the same archetypal journey motif and same symbol—the silver slippers (changed to ruby slippers in the 1939 film version). In The Pilgrim’s Progress, Christian flees the City of Destruction, suffers terrible nightmares and seductions, and finally reaches the bejeweled Celestial City, whose streets are paved with gold. Lifted out of gray and dismal Kansas, Dorothy is dropped into Oz , overcomes many adversities, and eventually enters the bejeweled Emerald City, with its streets covered with gold and jewels. On his journey, Christian meets “By-ends,” who lacks interest in religion except as it helps him become wealthy and respectable. “We are always most zealous,” he says to Christian, “when religion goes in silver slippers.” And Christian responds: “You must also own religion in his rags as well as when in silver slippers.” In The Wizard of Oz, Dorothy’s deliverance and salvation “go” only in “silver slippers” (Leach 249-250).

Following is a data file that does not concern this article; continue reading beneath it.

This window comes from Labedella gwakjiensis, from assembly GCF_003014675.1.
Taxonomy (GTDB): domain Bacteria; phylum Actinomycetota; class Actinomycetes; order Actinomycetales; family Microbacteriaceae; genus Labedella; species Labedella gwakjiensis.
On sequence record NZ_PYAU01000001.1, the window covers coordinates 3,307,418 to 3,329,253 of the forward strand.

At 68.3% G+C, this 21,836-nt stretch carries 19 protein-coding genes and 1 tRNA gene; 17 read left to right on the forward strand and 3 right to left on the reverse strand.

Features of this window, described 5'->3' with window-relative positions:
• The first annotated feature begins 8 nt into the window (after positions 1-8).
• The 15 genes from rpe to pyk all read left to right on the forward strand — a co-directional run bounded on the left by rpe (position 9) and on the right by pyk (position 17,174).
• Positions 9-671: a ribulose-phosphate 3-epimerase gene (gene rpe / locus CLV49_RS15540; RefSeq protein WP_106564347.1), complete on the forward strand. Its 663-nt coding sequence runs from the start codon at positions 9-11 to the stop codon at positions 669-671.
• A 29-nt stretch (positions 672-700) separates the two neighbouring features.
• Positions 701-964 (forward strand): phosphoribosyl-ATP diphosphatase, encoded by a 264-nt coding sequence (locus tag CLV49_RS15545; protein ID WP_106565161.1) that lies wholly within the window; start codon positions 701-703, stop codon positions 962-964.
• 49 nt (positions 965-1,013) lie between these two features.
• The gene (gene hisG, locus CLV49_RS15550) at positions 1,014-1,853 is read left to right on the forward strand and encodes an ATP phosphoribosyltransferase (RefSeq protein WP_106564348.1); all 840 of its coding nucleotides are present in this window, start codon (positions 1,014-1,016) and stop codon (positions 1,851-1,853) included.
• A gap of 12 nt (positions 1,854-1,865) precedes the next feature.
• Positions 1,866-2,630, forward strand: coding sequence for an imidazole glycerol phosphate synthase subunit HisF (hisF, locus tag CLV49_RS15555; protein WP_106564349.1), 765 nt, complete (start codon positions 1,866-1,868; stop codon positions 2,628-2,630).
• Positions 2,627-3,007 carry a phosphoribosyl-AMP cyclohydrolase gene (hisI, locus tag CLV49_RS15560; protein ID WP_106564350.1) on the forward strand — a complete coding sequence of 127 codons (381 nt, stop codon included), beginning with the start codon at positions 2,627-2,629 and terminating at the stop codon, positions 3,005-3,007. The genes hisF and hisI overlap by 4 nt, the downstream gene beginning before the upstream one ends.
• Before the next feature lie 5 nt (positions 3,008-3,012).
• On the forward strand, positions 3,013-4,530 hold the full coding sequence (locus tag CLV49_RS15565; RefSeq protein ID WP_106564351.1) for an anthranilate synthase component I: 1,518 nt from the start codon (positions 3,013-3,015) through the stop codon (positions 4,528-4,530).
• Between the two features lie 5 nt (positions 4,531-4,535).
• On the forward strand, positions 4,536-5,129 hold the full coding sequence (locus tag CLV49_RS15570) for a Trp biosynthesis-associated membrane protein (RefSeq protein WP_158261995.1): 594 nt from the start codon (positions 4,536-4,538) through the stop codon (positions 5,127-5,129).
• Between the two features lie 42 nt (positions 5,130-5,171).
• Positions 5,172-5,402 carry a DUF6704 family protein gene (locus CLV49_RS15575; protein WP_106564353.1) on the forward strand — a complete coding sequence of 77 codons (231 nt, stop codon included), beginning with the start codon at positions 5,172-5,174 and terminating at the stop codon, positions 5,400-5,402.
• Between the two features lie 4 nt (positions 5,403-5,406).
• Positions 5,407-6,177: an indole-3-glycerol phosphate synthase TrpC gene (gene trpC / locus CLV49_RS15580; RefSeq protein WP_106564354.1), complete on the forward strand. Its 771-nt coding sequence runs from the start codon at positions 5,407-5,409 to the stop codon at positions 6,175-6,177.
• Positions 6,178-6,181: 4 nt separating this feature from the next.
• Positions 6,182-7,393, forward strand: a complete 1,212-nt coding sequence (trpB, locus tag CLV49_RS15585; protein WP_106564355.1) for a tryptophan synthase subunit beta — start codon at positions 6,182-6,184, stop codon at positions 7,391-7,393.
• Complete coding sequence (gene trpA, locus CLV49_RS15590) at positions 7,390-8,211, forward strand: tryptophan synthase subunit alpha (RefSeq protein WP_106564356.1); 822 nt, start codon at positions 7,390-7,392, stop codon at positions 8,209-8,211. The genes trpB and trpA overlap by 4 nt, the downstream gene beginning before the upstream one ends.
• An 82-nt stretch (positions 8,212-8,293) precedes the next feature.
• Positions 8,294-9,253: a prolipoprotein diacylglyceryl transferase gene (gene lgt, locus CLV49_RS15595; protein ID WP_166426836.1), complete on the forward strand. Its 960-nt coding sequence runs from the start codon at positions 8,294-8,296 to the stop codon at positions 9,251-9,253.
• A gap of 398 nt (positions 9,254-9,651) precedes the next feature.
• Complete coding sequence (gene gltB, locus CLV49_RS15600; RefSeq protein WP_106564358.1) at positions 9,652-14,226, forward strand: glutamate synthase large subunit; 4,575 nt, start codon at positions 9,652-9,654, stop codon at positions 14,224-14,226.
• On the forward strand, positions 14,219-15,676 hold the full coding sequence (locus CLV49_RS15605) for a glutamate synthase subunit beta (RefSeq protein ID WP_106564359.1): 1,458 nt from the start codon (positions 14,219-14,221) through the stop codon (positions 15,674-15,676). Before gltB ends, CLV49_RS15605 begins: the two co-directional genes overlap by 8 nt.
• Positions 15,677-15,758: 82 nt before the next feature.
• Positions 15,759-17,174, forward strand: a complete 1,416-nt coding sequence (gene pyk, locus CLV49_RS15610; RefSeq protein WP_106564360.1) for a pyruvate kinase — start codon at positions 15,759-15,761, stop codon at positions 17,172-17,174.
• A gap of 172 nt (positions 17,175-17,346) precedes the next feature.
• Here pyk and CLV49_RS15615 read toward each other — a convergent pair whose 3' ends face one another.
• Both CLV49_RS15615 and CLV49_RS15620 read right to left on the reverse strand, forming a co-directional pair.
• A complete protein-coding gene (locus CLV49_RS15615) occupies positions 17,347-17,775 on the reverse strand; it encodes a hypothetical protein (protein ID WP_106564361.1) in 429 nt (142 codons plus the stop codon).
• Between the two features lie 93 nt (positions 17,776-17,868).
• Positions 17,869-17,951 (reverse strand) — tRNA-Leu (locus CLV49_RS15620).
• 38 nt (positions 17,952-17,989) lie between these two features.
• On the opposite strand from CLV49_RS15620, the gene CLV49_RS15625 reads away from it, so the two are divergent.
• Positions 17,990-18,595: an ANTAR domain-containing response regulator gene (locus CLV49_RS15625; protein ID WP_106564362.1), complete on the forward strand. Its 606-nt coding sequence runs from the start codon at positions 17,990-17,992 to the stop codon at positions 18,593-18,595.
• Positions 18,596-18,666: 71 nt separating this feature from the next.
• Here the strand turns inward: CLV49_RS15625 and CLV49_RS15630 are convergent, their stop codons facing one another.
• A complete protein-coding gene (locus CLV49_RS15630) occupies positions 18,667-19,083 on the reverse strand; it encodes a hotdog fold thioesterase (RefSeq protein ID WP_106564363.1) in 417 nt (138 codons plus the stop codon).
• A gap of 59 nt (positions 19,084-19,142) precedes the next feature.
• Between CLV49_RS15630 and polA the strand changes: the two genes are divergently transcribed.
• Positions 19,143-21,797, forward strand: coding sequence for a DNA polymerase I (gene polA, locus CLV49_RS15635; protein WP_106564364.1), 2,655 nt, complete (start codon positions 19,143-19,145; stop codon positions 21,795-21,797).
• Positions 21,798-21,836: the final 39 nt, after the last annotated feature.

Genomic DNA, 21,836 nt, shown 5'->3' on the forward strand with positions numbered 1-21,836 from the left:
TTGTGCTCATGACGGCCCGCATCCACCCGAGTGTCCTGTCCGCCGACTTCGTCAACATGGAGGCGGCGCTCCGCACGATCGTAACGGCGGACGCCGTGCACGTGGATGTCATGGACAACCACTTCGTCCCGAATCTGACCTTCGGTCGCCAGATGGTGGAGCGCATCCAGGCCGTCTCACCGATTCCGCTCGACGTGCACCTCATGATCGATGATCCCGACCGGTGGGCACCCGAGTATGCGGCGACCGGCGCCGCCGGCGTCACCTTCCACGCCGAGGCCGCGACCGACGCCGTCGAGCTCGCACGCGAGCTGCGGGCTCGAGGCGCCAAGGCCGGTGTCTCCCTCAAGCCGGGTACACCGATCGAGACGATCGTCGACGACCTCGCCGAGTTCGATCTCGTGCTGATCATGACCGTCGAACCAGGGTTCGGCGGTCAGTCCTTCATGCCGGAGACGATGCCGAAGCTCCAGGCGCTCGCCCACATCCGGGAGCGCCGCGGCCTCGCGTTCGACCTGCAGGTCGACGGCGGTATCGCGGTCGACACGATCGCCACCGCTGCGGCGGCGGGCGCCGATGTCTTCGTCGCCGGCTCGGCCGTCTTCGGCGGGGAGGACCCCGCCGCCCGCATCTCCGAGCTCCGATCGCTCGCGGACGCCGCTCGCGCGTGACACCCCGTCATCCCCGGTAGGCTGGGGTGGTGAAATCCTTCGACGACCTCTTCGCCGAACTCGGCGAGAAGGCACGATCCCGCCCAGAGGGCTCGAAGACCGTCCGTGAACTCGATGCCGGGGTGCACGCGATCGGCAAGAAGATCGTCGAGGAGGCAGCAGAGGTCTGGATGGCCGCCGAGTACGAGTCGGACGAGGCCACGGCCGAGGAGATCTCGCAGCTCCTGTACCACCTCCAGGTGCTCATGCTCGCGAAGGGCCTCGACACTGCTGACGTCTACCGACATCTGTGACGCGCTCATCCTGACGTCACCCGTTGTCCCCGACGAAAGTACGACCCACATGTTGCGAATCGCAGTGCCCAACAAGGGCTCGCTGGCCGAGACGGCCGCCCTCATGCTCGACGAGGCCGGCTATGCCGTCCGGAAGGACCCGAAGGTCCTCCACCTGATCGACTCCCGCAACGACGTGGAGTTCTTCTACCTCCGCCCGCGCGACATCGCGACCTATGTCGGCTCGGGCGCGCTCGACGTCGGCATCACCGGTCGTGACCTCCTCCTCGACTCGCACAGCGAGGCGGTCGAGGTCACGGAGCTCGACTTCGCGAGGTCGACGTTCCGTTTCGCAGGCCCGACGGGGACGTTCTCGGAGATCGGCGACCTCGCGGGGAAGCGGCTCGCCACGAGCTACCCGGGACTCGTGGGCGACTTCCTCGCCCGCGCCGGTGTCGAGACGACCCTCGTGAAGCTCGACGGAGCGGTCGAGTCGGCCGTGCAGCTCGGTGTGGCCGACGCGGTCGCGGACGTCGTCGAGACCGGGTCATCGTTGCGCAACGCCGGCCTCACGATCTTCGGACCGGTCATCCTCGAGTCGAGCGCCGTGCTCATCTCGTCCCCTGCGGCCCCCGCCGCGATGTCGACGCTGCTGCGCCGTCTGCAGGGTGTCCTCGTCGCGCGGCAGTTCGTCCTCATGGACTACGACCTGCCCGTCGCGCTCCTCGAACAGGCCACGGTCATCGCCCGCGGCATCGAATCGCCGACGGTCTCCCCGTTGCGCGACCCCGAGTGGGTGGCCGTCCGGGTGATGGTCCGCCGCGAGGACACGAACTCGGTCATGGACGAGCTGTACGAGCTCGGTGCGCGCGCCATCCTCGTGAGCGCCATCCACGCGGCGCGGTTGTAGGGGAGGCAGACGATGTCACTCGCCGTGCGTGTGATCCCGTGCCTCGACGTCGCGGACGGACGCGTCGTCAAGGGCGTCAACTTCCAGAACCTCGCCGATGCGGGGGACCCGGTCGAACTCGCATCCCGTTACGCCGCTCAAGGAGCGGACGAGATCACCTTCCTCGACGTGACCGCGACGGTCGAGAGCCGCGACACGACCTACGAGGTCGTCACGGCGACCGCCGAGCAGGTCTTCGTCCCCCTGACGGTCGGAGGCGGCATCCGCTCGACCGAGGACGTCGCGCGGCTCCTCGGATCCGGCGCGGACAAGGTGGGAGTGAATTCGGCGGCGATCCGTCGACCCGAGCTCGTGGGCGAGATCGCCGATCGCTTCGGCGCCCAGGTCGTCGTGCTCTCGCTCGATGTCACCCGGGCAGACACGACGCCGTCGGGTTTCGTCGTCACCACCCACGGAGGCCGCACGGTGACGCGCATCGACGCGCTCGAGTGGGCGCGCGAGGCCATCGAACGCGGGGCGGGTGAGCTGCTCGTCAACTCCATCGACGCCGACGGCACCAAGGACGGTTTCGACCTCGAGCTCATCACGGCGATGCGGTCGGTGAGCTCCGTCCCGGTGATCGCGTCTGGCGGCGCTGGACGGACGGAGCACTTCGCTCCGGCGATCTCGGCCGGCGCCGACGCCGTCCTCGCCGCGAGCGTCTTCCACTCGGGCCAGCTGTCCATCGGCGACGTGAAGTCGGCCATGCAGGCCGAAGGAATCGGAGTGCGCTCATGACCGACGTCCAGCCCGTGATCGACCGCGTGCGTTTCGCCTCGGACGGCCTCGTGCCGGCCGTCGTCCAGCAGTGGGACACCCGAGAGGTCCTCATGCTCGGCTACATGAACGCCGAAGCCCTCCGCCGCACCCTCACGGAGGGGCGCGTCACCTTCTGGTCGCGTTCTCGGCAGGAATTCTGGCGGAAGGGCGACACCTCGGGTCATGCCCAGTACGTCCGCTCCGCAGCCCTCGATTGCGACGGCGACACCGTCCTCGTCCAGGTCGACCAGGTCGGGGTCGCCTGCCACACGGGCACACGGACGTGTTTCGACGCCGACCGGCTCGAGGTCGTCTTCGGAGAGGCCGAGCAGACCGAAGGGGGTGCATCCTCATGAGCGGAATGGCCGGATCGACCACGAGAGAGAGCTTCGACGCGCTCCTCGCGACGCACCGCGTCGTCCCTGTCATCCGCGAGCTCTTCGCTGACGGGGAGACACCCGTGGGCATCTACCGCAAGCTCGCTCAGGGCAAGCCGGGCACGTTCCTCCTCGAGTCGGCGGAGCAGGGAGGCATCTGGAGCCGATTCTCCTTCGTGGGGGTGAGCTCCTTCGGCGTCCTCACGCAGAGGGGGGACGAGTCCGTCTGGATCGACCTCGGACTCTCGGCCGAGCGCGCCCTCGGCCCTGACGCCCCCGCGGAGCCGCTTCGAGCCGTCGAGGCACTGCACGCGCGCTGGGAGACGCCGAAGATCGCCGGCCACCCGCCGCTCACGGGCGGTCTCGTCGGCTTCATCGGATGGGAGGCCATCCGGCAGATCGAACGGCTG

The Wizard of Oz is thus really a sermon on the Protestant work ethic without the nuisance of Protestantism. That Professor Humbug’s Oz character is indeed a well-meaning but bumbling magician is a charming character flaw in a lovely film. That the road to Hell is paved with good intentions is the history and legacy of the insane twentieth century.